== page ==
YANGON, Myanmar (CNS) — Myanmar’s military has arrested seven workers from the Catholic Church’s social arm who were on a mission to provide aid for internally displaced persons in conflict-stricken Kayah state.
A senior official from Loikaw Diocese, which covers Kayah state, said the soldiers made the arrests of workers from Caritas (Karuna) in Loikaw, the state’s capital, as the social workers carried food and medicine Oct. 18.
“We have been providing humanitarian assistance for the IDPs who are in dire need of food, shelter and medicines amid tight restrictions on providing aid,” the source told ucanews.com.
He said church officials have been following up on the arrest of the charity workers and trying to gain their release.
It’s not uncommon in the region for the military to burn civilians’ homes, kill civilians and make arbitrary arrests in the predominantly Christian region, according to church sources.
The church has played a major role in providing humanitarian assistance to those displaced within the country who have taken refuge in churches, convents and makeshift camps since fighting flared up in May.
At least 10 parishes in Loikaw Diocese have been affected by the recent conflict, which has displaced more than 100,000 people, including Catholics. The diocese is responding to the needs of around 70,000 displaced people, ucanews.com reported.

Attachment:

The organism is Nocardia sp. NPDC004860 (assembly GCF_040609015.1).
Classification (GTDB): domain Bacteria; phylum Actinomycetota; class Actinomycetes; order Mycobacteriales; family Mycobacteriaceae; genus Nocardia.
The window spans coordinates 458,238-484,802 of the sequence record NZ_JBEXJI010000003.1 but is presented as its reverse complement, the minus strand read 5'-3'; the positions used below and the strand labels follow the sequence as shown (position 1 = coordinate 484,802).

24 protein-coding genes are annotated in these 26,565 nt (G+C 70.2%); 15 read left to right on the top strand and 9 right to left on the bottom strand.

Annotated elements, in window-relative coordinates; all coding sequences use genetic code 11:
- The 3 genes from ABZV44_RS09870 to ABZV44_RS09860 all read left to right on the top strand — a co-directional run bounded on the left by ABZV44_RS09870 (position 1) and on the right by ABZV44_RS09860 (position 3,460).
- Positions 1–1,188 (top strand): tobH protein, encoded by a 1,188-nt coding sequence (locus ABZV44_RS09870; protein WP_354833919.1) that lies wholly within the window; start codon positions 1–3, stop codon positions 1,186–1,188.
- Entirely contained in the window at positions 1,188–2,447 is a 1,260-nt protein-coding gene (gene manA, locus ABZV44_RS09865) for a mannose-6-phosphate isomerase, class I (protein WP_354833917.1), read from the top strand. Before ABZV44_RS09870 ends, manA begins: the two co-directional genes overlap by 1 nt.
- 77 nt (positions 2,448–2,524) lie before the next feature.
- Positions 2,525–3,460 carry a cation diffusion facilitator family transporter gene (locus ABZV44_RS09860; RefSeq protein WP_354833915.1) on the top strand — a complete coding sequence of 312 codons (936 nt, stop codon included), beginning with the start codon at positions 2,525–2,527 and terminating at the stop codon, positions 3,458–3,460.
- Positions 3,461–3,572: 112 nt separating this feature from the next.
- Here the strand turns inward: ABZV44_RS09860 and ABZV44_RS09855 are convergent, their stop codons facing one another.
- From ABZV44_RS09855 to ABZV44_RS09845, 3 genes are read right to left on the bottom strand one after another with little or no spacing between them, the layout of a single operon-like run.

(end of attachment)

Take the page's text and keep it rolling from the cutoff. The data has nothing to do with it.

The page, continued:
Providing aid remains difficult due to tight restrictions, road blockages and checkpoints by the military, according to aid workers.
The number of internally displaced persons has increased recently following intense fighting between the military and the combined forces of the Karenni Army and local defense forces in Kayah and neighboring Shan state.
The arrests of the social workers came just seven days after Immaculate Conception Church in Phruso township was hit by military artillery fire. Five Catholic churches have been damaged by artillery shelling in Loikaw Diocese, while a church and Marian shrine were damaged in Pekhon Diocese during a five-month period.
Kayah, a remote and mountainous state, is regarded as a stronghold of Catholicism in the Buddhist-majority country. About 90,000 Catholics live in the state with a population of 355,000.
The conflict sparked by the Feb. 1 coup has forced more than 240,000 people out of their homes, triggering a humanitarian crisis.